At the recent NAB, experts on the Dickstein Shapiro panel, acknowledged the growth of new media at the expense of broadcasting. They could not say if and when that growth would subside or whether radio revenues would grow once again. I talked with a media analyst yesterday who is predicting "flat -- until they show me otherwise" for radio stations.

What's more troubling is that for companies that are betting the ranch on broadcasting and disparaging new, on-demand media, they are not even offering their best programming.

Personalities are still being cutback with more layoffs to come. Shared programming, voice tracking, less local content, virtually no news or community involvement is a curious way to invest in the future of broadcasting.

So here's Broadcasting vs. On-Demand at a glance:

1. Now is the time to put your best terrestrial programming on-the-air. Live morning shows, 80% live and local program content, better commercials in more acceptable clusters and increased community visibility and involvement. Smaller operators still do this, but obviously the major consolidators have moved toward economies of scale.

2. Radio could be a good free cash flow business for another five, seven or even ten years. This is not to say that there won't be erosion -- to think otherwise is to be in a terminal state of denial. Some Gen Yers are getting closer to 30 than 20 and they are not rabid radio listeners. They are texters, iPod users, file sharers, social networkers. But, radio isn't going to go away tomorrow unless the industry decides to continue making decisions that fly in the face of reality.

3. Stations should be developing content built around their brands -- content that does not air on its local stations as a hedge against the future. Say I am correct -- then radio operators can have a smooth evolution where 99% of their revenue once came from terrestrial to where, say, only 50 or 60% does. But trying to cram a radio station into a computer or making a smart phone a radio is not creating new source material.

4. Radio people -- managers, programmers, sales people, talent -- are the most qualified to be in the on-demand content business going forward. In fact, had Apple purchased Clear Channel (indulge me for a moment), do you think for one minute that they would fold their stations? Of course not. But do you think they would rely on only those stations for their future? What Apple would likely do -- and what radio owners should consider -- is use their brands, personalities and core skills as a starting point for also developing new and separate on-demand content.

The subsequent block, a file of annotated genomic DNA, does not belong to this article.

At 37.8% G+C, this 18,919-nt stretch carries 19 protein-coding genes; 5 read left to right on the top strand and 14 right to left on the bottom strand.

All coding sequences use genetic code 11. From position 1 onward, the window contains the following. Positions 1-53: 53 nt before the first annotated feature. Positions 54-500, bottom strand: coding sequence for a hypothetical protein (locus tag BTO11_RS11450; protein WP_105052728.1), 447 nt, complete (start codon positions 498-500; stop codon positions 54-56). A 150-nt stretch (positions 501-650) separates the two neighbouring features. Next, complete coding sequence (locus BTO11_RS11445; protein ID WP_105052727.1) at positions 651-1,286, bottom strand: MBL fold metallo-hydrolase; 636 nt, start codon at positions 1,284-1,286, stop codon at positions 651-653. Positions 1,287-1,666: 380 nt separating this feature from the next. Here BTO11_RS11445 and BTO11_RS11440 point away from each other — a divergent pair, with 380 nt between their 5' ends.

Broadcasting served us well and continues to play a role in the lives of most people -- even young folks who may not be passionate about radio but listen when it is available.

But the future is on-demand.

Don't believe me. Look around.

Observe the next generation and see how they live and what they need. But also don't forget to look at Gen X and baby boomers -- they have changed as well.

They're on Facebook and Twitter. They have shorter attention spans (can you say TiVo?). They have other means of getting traffic and weather together -- on an iPhone at the touch of an app.

None of this is really a major problem -- it's just evolution.

What is a problem is the denial some radio people find themselves in and what that tells me is not that they aren't capable of participating in a changing communications business, but that they are afraid -- afraid of the future that demands of them personal growth, new skill sets and confidence that they are equal to the task.

In other words, the dilemma the radio industry finds itself in is not merely a consumer crisis. It's a crisis of self-confidence for those who fear the future.

(Note: yesterday I incorrectly attributed a quote about Larry Rosin's "Radio Stimulus" speech to Bob Neil, the Cox Radio President, when it should have been attributed to Bob McNeil in Sacramento. Sorry for the confusion).